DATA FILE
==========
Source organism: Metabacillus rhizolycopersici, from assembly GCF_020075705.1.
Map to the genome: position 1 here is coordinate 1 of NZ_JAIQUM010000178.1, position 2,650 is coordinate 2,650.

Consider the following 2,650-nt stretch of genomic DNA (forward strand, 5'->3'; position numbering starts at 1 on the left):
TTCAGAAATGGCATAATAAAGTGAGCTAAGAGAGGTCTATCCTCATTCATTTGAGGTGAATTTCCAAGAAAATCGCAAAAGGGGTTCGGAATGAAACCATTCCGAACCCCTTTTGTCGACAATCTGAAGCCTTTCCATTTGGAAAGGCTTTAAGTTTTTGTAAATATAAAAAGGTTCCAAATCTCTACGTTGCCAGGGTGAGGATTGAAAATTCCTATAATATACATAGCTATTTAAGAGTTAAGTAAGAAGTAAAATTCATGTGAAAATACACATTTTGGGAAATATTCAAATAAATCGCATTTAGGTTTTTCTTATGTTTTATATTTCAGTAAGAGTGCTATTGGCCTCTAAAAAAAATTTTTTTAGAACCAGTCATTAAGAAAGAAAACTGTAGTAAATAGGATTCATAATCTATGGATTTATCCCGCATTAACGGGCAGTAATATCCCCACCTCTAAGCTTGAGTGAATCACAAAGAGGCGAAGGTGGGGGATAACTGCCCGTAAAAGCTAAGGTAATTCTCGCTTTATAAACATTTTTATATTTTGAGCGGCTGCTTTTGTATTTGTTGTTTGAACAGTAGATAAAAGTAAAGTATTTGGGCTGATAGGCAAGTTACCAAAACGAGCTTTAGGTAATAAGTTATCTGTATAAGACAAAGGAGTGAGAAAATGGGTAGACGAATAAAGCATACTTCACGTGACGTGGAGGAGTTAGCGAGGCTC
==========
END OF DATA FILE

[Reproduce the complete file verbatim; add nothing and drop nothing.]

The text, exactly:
Source organism: Metabacillus rhizolycopersici, from assembly GCF_020075705.1.
Map to the genome: position 1 here is coordinate 1 of NZ_JAIQUM010000178.1, position 2,650 is coordinate 2,650.

Consider the following 2,650-nt stretch of genomic DNA (forward strand, 5'->3'; position numbering starts at 1 on the left):
TTCAGAAATGGCATAATAAAGTGAGCTAAGAGAGGTCTATCCTCATTCATTTGAGGTGAATTTCCAAGAAAATCGCAAAAGGGGTTCGGAATGAAACCATTCCGAACCCCTTTTGTCGACAATCTGAAGCCTTTCCATTTGGAAAGGCTTTAAGTTTTTGTAAATATAAAAAGGTTCCAAATCTCTACGTTGCCAGGGTGAGGATTGAAAATTCCTATAATATACATAGCTATTTAAGAGTTAAGTAAGAAGTAAAATTCATGTGAAAATACACATTTTGGGAAATATTCAAATAAATCGCATTTAGGTTTTTCTTATGTTTTATATTTCAGTAAGAGTGCTATTGGCCTCTAAAAAAAATTTTTTTAGAACCAGTCATTAAGAAAGAAAACTGTAGTAAATAGGATTCATAATCTATGGATTTATCCCGCATTAACGGGCAGTAATATCCCCACCTCTAAGCTTGAGTGAATCACAAAGAGGCGAAGGTGGGGGATAACTGCCCGTAAAAGCTAAGGTAATTCTCGCTTTATAAACATTTTTATATTTTGAGCGGCTGCTTTTGTATTTGTTGTTTGAACAGTAGATAAAAGTAAAGTATTTGGGCTGATAGGCAAGTTACCAAAACGAGCTTTAGGTAATAAGTTATCTGTATAAGACAAAGGAGTGAGAAAATGGGTAGACGAATAAAGCATACTTCACGTGACGTGGAGGAGTTAGCGAGGCTC